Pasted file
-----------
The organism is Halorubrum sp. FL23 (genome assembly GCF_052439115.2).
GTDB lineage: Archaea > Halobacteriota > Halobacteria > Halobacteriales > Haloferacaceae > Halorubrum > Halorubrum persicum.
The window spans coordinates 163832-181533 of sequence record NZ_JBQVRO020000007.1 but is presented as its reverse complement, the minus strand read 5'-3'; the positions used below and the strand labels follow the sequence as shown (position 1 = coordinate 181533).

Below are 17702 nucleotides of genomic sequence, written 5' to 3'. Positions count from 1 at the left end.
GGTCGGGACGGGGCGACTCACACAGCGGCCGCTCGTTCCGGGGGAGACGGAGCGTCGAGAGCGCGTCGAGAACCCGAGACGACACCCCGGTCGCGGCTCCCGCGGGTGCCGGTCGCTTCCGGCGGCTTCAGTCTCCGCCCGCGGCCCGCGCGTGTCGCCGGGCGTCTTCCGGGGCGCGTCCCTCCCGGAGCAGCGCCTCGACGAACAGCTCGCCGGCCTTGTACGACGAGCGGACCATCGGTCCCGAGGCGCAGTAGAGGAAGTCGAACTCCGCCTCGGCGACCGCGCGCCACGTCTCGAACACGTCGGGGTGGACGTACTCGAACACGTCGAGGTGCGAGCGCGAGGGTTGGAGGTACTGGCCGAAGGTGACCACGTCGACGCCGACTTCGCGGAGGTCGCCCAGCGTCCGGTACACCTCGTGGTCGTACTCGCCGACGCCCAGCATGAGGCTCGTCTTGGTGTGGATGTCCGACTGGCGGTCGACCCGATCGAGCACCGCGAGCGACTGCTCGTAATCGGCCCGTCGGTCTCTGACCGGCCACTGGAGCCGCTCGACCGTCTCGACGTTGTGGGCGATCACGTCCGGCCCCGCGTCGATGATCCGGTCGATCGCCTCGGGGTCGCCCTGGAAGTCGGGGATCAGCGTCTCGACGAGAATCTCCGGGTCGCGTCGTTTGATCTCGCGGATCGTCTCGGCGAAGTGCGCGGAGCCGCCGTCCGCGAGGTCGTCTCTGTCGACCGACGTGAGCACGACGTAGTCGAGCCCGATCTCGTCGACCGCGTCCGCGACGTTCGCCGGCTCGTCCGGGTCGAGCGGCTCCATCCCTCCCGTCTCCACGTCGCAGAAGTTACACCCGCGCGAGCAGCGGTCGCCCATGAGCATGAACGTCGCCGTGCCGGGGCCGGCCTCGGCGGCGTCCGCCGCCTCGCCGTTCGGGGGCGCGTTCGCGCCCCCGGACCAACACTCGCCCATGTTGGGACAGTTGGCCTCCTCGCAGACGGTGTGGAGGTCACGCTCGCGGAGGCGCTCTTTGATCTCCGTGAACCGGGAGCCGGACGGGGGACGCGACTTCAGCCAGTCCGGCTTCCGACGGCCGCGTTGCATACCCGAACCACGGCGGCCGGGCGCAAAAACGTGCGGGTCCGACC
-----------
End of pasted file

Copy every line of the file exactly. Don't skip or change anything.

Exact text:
The organism is Halorubrum sp. FL23 (genome assembly GCF_052439115.2).
GTDB lineage: Archaea > Halobacteriota > Halobacteria > Halobacteriales > Haloferacaceae > Halorubrum > Halorubrum persicum.
The window spans coordinates 163832-181533 of sequence record NZ_JBQVRO020000007.1 but is presented as its reverse complement, the minus strand read 5'-3'; the positions used below and the strand labels follow the sequence as shown (position 1 = coordinate 181533).

Below are 17702 nucleotides of genomic sequence, written 5' to 3'. Positions count from 1 at the left end.
GGTCGGGACGGGGCGACTCACACAGCGGCCGCTCGTTCCGGGGGAGACGGAGCGTCGAGAGCGCGTCGAGAACCCGAGACGACACCCCGGTCGCGGCTCCCGCGGGTGCCGGTCGCTTCCGGCGGCTTCAGTCTCCGCCCGCGGCCCGCGCGTGTCGCCGGGCGTCTTCCGGGGCGCGTCCCTCCCGGAGCAGCGCCTCGACGAACAGCTCGCCGGCCTTGTACGACGAGCGGACCATCGGTCCCGAGGCGCAGTAGAGGAAGTCGAACTCCGCCTCGGCGACCGCGCGCCACGTCTCGAACACGTCGGGGTGGACGTACTCGAACACGTCGAGGTGCGAGCGCGAGGGTTGGAGGTACTGGCCGAAGGTGACCACGTCGACGCCGACTTCGCGGAGGTCGCCCAGCGTCCGGTACACCTCGTGGTCGTACTCGCCGACGCCCAGCATGAGGCTCGTCTTGGTGTGGATGTCCGACTGGCGGTCGACCCGATCGAGCACCGCGAGCGACTGCTCGTAATCGGCCCGTCGGTCTCTGACCGGCCACTGGAGCCGCTCGACCGTCTCGACGTTGTGGGCGATCACGTCCGGCCCCGCGTCGATGATCCGGTCGATCGCCTCGGGGTCGCCCTGGAAGTCGGGGATCAGCGTCTCGACGAGAATCTCCGGGTCGCGTCGTTTGATCTCGCGGATCGTCTCGGCGAAGTGCGCGGAGCCGCCGTCCGCGAGGTCGTCTCTGTCGACCGACGTGAGCACGACGTAGTCGAGCCCGATCTCGTCGACCGCGTCCGCGACGTTCGCCGGCTCGTCCGGGTCGAGCGGCTCCATCCCTCCCGTCTCCACGTCGCAGAAGTTACACCCGCGCGAGCAGCGGTCGCCCATGAGCATGAACGTCGCCGTGCCGGGGCCGGCCTCGGCGGCGTCCGCCGCCTCGCCGTTCGGGGGCGCGTTCGCGCCCCCGGACCAACACTCGCCCATGTTGGGACAGTTGGCCTCCTCGCAGACGGTGTGGAGGTCACGCTCGCGGAGGCGCTCTTTGATCTCCGTGAACCGGGAGCCGGACGGGGGACGCGACTTCAGCCAGTCCGGCTTCCGACGGCCGCGTTGCATACCCGAACCACGGCGGCCGGGCGCAAAAACGTGCGGGTCCGACC